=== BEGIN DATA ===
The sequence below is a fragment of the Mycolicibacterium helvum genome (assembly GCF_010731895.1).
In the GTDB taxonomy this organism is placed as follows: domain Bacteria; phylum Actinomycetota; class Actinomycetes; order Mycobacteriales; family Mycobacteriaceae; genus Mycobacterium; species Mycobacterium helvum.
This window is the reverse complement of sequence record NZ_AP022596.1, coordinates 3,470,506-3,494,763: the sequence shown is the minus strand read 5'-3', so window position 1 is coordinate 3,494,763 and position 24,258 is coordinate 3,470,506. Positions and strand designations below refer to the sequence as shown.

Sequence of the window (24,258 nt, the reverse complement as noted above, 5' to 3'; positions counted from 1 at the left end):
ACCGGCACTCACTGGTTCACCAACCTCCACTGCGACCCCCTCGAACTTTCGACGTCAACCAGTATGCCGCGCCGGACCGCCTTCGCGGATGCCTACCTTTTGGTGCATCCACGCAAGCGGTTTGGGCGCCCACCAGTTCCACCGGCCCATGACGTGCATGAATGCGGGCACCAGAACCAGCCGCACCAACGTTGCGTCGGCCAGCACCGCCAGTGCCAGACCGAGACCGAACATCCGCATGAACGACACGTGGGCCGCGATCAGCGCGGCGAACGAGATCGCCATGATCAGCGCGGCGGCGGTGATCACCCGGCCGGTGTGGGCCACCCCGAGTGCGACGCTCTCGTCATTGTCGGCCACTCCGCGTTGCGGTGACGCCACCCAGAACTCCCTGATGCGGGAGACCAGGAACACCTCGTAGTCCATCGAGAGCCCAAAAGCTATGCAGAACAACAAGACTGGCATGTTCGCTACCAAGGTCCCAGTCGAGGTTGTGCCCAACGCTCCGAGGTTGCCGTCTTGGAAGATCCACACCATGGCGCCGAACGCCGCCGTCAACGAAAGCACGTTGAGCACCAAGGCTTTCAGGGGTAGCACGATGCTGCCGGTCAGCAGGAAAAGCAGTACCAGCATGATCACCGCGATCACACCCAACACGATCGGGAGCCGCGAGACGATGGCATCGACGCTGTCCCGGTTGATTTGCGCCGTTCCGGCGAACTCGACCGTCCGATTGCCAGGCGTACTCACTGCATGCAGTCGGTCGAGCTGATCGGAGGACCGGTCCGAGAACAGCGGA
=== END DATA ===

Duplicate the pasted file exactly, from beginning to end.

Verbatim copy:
The sequence below is a fragment of the Mycolicibacterium helvum genome (assembly GCF_010731895.1).
In the GTDB taxonomy this organism is placed as follows: domain Bacteria; phylum Actinomycetota; class Actinomycetes; order Mycobacteriales; family Mycobacteriaceae; genus Mycobacterium; species Mycobacterium helvum.
This window is the reverse complement of sequence record NZ_AP022596.1, coordinates 3,470,506-3,494,763: the sequence shown is the minus strand read 5'-3', so window position 1 is coordinate 3,494,763 and position 24,258 is coordinate 3,470,506. Positions and strand designations below refer to the sequence as shown.

Sequence of the window (24,258 nt, the reverse complement as noted above, 5' to 3'; positions counted from 1 at the left end):
ACCGGCACTCACTGGTTCACCAACCTCCACTGCGACCCCCTCGAACTTTCGACGTCAACCAGTATGCCGCGCCGGACCGCCTTCGCGGATGCCTACCTTTTGGTGCATCCACGCAAGCGGTTTGGGCGCCCACCAGTTCCACCGGCCCATGACGTGCATGAATGCGGGCACCAGAACCAGCCGCACCAACGTTGCGTCGGCCAGCACCGCCAGTGCCAGACCGAGACCGAACATCCGCATGAACGACACGTGGGCCGCGATCAGCGCGGCGAACGAGATCGCCATGATCAGCGCGGCGGCGGTGATCACCCGGCCGGTGTGGGCCACCCCGAGTGCGACGCTCTCGTCATTGTCGGCCACTCCGCGTTGCGGTGACGCCACCCAGAACTCCCTGATGCGGGAGACCAGGAACACCTCGTAGTCCATCGAGAGCCCAAAAGCTATGCAGAACAACAAGACTGGCATGTTCGCTACCAAGGTCCCAGTCGAGGTTGTGCCCAACGCTCCGAGGTTGCCGTCTTGGAAGATCCACACCATGGCGCCGAACGCCGCCGTCAACGAAAGCACGTTGAGCACCAAGGCTTTCAGGGGTAGCACGATGCTGCCGGTCAGCAGGAAAAGCAGTACCAGCATGATCACCGCGATCACACCCAACACGATCGGGAGCCGCGAGACGATGGCATCGACGCTGTCCCGGTTGATTTGCGCCGTTCCGGCGAACTCGACCGTCCGATTGCCAGGCGTACTCACTGCATGCAGTCGGTCGAGCTGATCGGAGGACCGGTCCGAGAACAGCGGA